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Canon CanoScan 5600F

>> Wednesday, August 26, 2009

Setting up Canon CanoScan 5600F is absolutely typical for a flatbed scanner. Install the software, unlock the scanner, and then plug in the power cord and USB cable. I tested the scanner primarily under Windows XP, but also installed it under Vista just to confirm that it worked. Canon says it also provides drivers and a full set of programs for Windows 2000 and Mac OS 10.3.9 through 10.5.x.

The bundled software is limited to Canon's scan utility plus ArcSoft PhotoStudio 5.5 for editing photos, but the utility includes optical character recognition, so you can scan a document and turn it into editable text or a searchable PDF file. In addition to letting you start a scan using the scan utility, Canon CanoScan 5600F offers buttons on the top front of the scanner. The choices include Copy, E-Mail (to launch an e-mail message on your PC and add the scanned document as an attachment), and Scan (to bring up the Canon utility and let you choose where to send the scan).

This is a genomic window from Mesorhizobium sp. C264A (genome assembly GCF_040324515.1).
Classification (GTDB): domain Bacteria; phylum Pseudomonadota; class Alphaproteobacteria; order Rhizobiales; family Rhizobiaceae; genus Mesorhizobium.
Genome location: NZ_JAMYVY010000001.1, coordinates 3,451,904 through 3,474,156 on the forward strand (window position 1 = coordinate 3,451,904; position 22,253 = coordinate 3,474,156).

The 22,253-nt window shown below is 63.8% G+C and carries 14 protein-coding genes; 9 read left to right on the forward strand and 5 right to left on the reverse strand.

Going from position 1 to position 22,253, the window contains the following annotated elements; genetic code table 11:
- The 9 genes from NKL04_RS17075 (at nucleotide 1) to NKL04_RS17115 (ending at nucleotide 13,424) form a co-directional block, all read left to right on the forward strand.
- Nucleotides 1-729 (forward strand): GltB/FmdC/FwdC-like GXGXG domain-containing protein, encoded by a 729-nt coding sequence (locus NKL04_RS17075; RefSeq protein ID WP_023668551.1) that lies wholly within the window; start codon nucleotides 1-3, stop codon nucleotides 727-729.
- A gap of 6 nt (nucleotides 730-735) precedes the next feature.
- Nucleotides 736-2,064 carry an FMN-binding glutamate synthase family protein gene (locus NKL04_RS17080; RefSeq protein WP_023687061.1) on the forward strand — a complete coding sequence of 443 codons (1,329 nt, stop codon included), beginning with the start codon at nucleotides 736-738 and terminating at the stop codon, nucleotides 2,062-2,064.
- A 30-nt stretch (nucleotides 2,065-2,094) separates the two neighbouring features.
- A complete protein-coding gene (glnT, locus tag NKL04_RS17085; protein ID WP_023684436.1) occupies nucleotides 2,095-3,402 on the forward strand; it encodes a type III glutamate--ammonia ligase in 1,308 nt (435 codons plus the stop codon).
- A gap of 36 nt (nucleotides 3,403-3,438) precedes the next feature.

There are also three PDF buttons one for scanning in color, one for scanning in black and white, and one custom button. To scan multipage documents to a single PDF file, you can repeatedly press the same PDF button for each new page, and then press the Finish button after the last page. Like most scanners, the 5600F comes with both Twain and WIA drivers, so you can scan from almost any Windows program with a scan command. (Of course, you'll have to buy any additional programs you want to use.)

That's something to keep in mind when you're comparing Canon CanoScan 5600F with other scanners. A more expensive scanner that already has the software you need may be less expensive than Canon CanoScan 5600F and the added software combined. The Twain driver gives you the choice between exceptional ease of use and control over the scan. The AutoScan mode literally handles everything automatically, letting you scan with a single mouse click.

If you prefer having some control over the results, the Basic mode gives you a few options to set and the Advanced mode adds far more, including such sophisticated choices as adjusting color saturation and balance. All three modes let you scan multiple photos on the flatbed at once, with each photo going to a separate file.

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